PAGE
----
BJI Almanac: All-Time Winners at Woodland Bowl

by Bob Johnson 0

ERRATA: In BJI’s April Almanac list of the all-time PBA tournament winners at Woodland Bowl in Indianapolis, we inadvertently omitted Pete Weber’s victory in the 2013 PBA Tournament of Champions. That made him a three-time “major” winner at Woodland, to go along with his team championship in the inaugural season of the PBA League. With the 2013 TOC win, Weber became the first player to complete the PBA’s Triple Crown twice. We regret the omission, and have posted a corrected version of the list here…

WHEN THE time came to select a host center for a tournament commemorating the 60th anniversary of the Professional Bowlers Association, there really was only one choice: Woodland Bowl in Indianapolis.

After all, Woodland is the only center to have hosted every PBA major tournament: the Tournament of Champions, U.S. Open, World (formerly National) Championship, Touring Players Championship and Masters — 11 in all, representing one-third of all PBA tournaments conducted at Woodland since 1981.

Pete Weber and Walter Ray Williams Jr. are the only three-time winners at Woodland.

All of Weber’s singles victories there came in majors, the first two in 1991 and 1992, and the third more than two decades later. He also was part of the winning New York City WTT KingPins team when the inaugural season of the PBA League was conducted at Woodland.

Likewise, Williams’s record at Woodland serves as a microcosm of his career: excellence over an extended period of time. He won his first title there in 1994, and his third 22 years later. Two of the three titles are majors.

Ron Palombi and Norm Duke are the other multi-title champions at Woodland, each winning twice, each including a major.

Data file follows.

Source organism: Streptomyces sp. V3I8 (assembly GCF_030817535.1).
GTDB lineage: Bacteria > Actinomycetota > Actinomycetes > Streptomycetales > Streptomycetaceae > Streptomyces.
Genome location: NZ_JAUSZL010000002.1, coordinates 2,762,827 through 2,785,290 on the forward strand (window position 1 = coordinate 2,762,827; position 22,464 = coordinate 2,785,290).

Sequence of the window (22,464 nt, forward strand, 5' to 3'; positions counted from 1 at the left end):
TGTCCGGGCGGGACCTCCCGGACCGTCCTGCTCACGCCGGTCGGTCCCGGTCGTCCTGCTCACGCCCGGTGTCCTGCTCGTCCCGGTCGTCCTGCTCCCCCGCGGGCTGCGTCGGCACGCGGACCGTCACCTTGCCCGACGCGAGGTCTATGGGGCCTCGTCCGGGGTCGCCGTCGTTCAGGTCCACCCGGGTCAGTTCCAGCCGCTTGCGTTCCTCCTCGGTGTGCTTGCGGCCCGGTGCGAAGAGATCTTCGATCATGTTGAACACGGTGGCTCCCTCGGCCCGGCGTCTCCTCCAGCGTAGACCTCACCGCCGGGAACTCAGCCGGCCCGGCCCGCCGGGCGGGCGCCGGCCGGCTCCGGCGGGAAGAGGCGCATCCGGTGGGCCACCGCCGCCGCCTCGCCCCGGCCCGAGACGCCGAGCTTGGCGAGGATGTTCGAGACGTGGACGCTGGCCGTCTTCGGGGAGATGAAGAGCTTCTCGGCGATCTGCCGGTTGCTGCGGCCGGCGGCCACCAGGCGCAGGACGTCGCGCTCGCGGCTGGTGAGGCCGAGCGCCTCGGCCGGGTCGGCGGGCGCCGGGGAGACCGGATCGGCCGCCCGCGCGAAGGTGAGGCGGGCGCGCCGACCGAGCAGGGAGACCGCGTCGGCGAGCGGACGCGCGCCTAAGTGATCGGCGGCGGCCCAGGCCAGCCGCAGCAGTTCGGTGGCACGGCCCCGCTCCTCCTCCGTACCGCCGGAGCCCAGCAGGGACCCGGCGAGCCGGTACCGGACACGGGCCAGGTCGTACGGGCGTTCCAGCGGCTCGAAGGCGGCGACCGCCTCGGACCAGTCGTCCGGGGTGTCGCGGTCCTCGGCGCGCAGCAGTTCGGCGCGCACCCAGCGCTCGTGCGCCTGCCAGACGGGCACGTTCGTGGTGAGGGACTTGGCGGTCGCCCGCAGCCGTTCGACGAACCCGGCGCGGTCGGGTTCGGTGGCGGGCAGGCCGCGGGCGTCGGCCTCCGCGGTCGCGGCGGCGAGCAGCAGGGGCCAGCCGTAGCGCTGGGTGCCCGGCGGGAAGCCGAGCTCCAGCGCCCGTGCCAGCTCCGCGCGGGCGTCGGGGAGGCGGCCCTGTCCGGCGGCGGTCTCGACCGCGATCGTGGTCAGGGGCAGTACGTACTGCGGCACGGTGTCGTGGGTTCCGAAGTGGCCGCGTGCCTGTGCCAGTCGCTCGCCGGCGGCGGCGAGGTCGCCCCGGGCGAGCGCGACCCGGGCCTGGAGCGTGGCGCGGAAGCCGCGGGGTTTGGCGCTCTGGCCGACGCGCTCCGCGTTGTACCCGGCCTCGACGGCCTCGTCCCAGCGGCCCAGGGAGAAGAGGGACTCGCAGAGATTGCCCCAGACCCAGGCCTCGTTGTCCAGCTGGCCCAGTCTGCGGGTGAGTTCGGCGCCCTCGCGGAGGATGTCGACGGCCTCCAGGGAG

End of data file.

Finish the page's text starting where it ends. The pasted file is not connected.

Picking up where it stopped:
The center has hosted other “non-standard” events in addition to the five majors, including the Dick Weber Playoffs, which utilized a format based on the NCAA’s “March Madness” basketball playoffs, and the Marathon Open, a 54-game event in which six lane patterns were used.

— Bob Johnson (with thanks to Janay Haggerty and Bill Vint)

WOODLAND WINNERS

Year/Tournament/Champion

1981/Kessler Classic/Steve Cook

1982/Kessler Classic /Steve Fehr

1983/Kessler Classic /George Pappas

1984/Indianapolis Open/Mike Aulby

1985/True Value Open/Darryl Bower

1986/True Value Open/Harry Sullins

1987/True Value Open/Ron Palombi

1988/True Value Open/Joe Berardi

1990/BPAA U.S. Open/Ron Palombi

1991/BPAA U.S. Open/Pete Weber

1992/Touring Players Championship/Pete Weber

1993/Touring Players Championship/Jason Couch

1994/Touring Players Championship/Walter Ray Williams Jr.

1995/Indianapolis Open/Jason Couch

1996/BPAA U.S. Open/Dave Husted

1997/Ebonite Challenge/John Mazza

1998/National Finance Challenge/Walter Ray Williams Jr.

1999/Indianapolis Open/Randy Pedersen

2000/Indianapolis Open/Doug Kent

2001/Miller High Life Open/Dave Arnold

2004/Uniroyal Tire Classic/Steve Jaros

2005/Baby Ruth Real Deal Classic/Mika Koivuniemi

2006/Denny’s World Championship/Walter Ray Williams Jr.

2007/Pepsi Championship/Norm Duke

2008/Denny’s World Championship/Norm Duke

2009/Etonic Marathon Open/Wes Malott

2010/Lumber Liquidators U.S. Open/Bill O’Neill

2011/Dick Weber Playoffs/Dick Allen

2012/Hammer Dick Weber Playoffs/Norm Duke

2013/PBA League Elias Cup FinalsTommy Jones-Jack Jurek-John Szczerbinski-Scott Norton-Pete Weber-Kelly Kulick

2013/PBA Tournament of Champions/Pete Weber

2015/Barbasol Tournament of Champions/Jason Belmonte

2016/USBC Masters/Anthony Simonsen

2018/Go Bowling! 60th Anniversary Classic/Jakob Butturff

 

Bob Johnson

Bob Johnson has received more national writing awards than any other bowling writer — close to 70 over the course of his 40-year career. He began at age 16 as a staff writer and then assistant editor for the weekly Pacific Bowler newspaper in his native California, and within three years was writing feature stories for Bowlers Journal. He has written for the magazine ever since, except for a five-year span when he was hired as the founding editor of another magazine. He moved to Chicago in 2000 and spent 13 years in the Windy City, including five as Bowlers Journal’s Editor. In 1975, Johnson received the Robert E. Kennedy Award as California’s top undergraduate high school journalist. Five years earlier, on the lanes, he had shared the Bantam Division Doubles championship in the Orange County Junior Bowling Association Championships. Today, he continues to work full-time for Bowlers Journal as its Senior Editor, to write his popular “Strikes Me” column, and to edit Luby Publishing Inc.’s weekly business-to-business Cyber Report.

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